At the time of its removal for restoration on the present site [Jan. 1934] each timber was marked and re-erected in its identical location in the building and the structure located in its original position in relation to the other buildings from which it had been moved by Mr. Edward Huggins, the last agent or factor. Except for the roof shingles, pair of shutter hinges, the sills and a few wall timber, the entire building is of the original material.9

Little is known about the preservation/restoration efforts of this period, except for the fact that it did happen. There are a few letters suggesting that the Granary underwent renovation work in 1962 and there is also some physical evidence of work done during this era. There is no indication however, that the Granary was systematically taken apart and put back together again as it had been in the 1890s and 1930s. The work was likely limited to replacing some rotting timbers and installing some inappropriate looking pier blocks.10 It might be described as a “Band-Aid” approach at best.

This thoroughly documented restoration took a more involved approach to the deteriorating conditions of the Granary. The existing building was measured, drawn and photographed. The roof structure was taken off in full with a crane. Afterwards sections of walls were dismantled and each timber or beam was marked with its location and a brass tag to insure it was accurately reassembled. Each piece was also cataloged and assessed for its likely date. At the end of the project, it was determined that the Granary was approximately 60 per cent original.11 It should be noted however that the term original does not necessarily mean from the year 1850, it just means original to when the Granary was relocated from the DuPont site in 1933/34.12

Continued Preservation

Even with routine maintenance, since 1984 the Granary has lost some structural stability. The walls are pulling apart due to time and the gradual downward pressure of the roof structure. Engineers from the local architectural firm of BCRA have donated their services to analyze the building and develop a plan for stabilizing the Granary and realigning the walls. This will hopefully ensure its long-term viability. The Granary is an integral part of the fort’s education and interpretation program as well as designated a Registered National Historic Landmark. We hope this restoration answers many questions and paves the way for a preservation plan that will last for many years to come. But as the past has shown, there are no real guarantees of never having to restore it again – after all it is just Lincoln Logs!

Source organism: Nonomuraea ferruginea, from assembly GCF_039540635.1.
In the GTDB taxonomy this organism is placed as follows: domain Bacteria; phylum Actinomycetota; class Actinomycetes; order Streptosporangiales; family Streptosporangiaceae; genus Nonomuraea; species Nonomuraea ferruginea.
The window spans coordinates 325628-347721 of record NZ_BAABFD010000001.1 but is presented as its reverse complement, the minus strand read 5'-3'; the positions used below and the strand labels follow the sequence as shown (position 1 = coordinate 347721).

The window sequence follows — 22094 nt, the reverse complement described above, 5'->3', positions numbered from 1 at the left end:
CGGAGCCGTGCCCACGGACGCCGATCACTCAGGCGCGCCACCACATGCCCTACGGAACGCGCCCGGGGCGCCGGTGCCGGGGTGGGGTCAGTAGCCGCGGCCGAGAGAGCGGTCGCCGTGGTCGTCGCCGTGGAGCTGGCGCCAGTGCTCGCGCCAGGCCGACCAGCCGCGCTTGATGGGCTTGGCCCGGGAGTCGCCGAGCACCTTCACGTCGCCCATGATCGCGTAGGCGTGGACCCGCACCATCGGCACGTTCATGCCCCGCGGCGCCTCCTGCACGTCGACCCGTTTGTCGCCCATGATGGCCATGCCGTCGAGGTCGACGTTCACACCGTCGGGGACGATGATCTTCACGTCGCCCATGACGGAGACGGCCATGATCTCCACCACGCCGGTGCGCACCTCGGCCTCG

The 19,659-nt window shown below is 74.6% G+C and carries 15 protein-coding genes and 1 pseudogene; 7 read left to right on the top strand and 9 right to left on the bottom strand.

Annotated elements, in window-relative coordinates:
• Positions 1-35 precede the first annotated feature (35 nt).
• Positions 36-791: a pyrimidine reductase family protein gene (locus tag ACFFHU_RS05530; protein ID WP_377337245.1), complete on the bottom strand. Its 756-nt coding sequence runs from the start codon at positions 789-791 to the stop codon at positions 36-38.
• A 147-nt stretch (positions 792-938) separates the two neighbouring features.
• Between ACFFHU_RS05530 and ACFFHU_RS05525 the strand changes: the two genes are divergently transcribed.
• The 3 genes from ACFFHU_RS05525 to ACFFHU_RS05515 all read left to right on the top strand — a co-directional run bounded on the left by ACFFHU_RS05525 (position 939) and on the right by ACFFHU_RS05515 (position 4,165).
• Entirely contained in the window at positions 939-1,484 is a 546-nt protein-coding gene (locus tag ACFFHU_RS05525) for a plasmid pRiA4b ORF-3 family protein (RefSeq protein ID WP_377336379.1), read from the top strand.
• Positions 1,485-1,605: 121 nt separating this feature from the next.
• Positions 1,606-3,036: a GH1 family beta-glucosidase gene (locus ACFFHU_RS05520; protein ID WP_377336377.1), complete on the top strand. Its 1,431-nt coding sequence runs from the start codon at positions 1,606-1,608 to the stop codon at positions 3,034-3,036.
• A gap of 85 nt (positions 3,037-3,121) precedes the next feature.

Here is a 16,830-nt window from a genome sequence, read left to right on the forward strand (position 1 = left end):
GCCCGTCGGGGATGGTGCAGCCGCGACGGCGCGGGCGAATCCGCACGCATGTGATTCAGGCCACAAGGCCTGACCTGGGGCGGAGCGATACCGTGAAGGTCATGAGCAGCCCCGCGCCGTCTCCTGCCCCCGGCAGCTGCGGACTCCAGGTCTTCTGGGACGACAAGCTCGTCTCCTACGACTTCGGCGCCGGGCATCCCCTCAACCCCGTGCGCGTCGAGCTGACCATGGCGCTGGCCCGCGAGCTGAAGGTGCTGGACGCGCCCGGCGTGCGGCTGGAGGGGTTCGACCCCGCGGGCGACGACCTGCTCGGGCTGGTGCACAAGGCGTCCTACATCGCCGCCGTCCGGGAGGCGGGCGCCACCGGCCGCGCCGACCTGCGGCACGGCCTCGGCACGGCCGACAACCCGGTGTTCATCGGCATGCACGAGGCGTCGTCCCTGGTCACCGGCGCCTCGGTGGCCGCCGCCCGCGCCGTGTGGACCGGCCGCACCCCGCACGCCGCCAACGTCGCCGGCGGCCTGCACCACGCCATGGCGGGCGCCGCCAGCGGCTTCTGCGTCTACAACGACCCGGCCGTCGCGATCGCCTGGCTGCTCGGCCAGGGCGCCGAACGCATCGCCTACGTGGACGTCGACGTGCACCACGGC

1. The other contenders for “oldest” structure are John R. Jackson House (1845) near Chehalis, Richard Covington House (1848) in Vancouver, U. S. Grant House (1849 but much modified) in Vancouver and Lancaster House (1850) in Ridgefield. Research provided by Drew Crooks in an email to Melissa McGinnis dated November 4, 2009.
  2. Nisqually Papers, Huntington Library San Marino California, Journal of Occurrences, August 1, 1850.
  3. Anderson, Steven A., The Physical Structure of Fort Nisqually, Metropolitan Park District of Tacoma, 1988, page 94, Endnote 10.
  4. University of Washington Libraries, Special Collections Division, Fort Nisqually seen from the northwest showing the blockhouse, Washington, ca. 1885, photographer unknown, negative number UW 1802a.
  5. “Tyee House” - As far as we can determine, the term was first used by Edward Huggins in a Portland Oregonian article about Fort Nisqually on August 19, 1900. Dr. Tolmie had labeled this building as the Officers Dwelling House (alternately referred to as the Big House or the Large House.) The name has a link to HBC terminology since “Tyee” is Chinook trade jargon meaning chief or headman. The house may have informally been called this, but there are no Journal of Occurrences references or any other sources during the HBC era which use the term. After the Factor’s House was constructed, this building was referred to in a couple instances as the “Old Dwelling House”.
  6. Huggins states in a letter to Edward H. Fuller dated November 15, 1900, that “the old house was demolished some three or four years ago”. Huntsman, Joe, Transcriptions of Huggins Letters, Fort Nisqually Research Library.
  7. Hull, Roy C., “Old DuPont Landmarks, Recall Days of Pioneer”, Tacoma Sunday Ledger, May 8, 1921.
  8. See Tacoma Ledger articles “C. of C. Plans Restoration” April 16, 1931, “Seek to Rebuild Fort Nisqually” June 25, 1931 and “Old Ft. Nisqually Will Rise at Point” December 13, 1933.
  9. Statement of Supervising Architect, Roland E. Borhek, as quoted in report The Restoration of the Granary at Ft. Nisqually, by Gene Grulich, unpublished manuscript, n. d., Fort Nisqually files.
  10. Ibid.
  11. Ibid.
  12. Discussion on March 6, 2013 with former curator Doreen Beard Simpkins, who cataloged structural components during 1983/84 restoration.